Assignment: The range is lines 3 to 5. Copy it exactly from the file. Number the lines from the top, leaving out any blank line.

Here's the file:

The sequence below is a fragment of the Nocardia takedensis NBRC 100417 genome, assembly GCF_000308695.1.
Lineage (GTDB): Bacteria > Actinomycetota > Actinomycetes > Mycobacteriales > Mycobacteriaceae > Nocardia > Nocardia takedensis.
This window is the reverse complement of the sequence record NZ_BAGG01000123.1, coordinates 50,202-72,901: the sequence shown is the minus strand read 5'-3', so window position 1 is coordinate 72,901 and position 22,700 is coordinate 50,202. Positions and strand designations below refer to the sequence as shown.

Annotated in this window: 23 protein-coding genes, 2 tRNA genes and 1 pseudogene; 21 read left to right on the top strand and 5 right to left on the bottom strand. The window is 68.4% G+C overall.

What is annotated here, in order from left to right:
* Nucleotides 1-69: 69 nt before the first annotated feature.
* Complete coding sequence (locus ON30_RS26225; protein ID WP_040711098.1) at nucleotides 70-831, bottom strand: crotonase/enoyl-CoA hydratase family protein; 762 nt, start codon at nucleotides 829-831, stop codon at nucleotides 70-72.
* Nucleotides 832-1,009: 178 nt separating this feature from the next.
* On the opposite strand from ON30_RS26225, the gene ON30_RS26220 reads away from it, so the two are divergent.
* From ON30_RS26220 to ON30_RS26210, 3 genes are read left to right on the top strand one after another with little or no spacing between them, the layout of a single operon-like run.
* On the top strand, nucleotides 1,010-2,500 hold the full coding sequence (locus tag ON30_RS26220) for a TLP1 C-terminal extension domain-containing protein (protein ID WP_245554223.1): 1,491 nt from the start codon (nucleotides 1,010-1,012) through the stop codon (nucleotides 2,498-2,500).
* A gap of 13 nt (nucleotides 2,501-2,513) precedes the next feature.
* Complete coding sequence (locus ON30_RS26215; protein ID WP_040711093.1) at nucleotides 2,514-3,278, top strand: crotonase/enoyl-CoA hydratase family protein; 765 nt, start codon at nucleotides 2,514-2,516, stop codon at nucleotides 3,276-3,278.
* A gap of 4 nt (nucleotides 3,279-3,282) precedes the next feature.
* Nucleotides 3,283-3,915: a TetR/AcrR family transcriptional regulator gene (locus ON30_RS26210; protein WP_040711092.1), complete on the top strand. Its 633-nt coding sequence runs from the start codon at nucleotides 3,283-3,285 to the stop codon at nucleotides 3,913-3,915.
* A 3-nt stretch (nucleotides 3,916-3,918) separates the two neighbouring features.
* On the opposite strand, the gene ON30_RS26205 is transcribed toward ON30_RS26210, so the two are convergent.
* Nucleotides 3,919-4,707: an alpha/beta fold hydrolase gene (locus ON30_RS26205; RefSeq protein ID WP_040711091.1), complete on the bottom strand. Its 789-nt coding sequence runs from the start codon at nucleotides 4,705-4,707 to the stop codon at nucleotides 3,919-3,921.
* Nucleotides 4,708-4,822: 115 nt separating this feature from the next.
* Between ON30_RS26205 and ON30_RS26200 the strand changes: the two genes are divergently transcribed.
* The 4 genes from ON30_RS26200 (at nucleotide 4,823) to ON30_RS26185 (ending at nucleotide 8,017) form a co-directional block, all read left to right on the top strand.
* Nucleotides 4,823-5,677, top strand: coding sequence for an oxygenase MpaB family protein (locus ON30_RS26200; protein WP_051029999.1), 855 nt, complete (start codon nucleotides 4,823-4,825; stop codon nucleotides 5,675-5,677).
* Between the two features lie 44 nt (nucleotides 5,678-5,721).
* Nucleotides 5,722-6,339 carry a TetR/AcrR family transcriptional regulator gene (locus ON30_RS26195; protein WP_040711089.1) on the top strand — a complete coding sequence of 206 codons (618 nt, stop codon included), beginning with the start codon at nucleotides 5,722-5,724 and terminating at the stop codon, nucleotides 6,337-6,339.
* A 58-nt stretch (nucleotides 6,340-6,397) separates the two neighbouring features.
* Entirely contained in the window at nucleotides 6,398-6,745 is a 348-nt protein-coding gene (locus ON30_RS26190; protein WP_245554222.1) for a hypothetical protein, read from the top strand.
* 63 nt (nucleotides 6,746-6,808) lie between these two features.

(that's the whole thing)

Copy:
This window is the reverse complement of the sequence record NZ_BAGG01000123.1, coordinates 50,202-72,901: the sequence shown is the minus strand read 5'-3', so window position 1 is coordinate 72,901 and position 22,700 is coordinate 50,202. Positions and strand designations below refer to the sequence as shown.

Annotated in this window: 23 protein-coding genes, 2 tRNA genes and 1 pseudogene; 21 read left to right on the top strand and 5 right to left on the bottom strand. The window is 68.4% G+C overall.

What is annotated here, in order from left to right: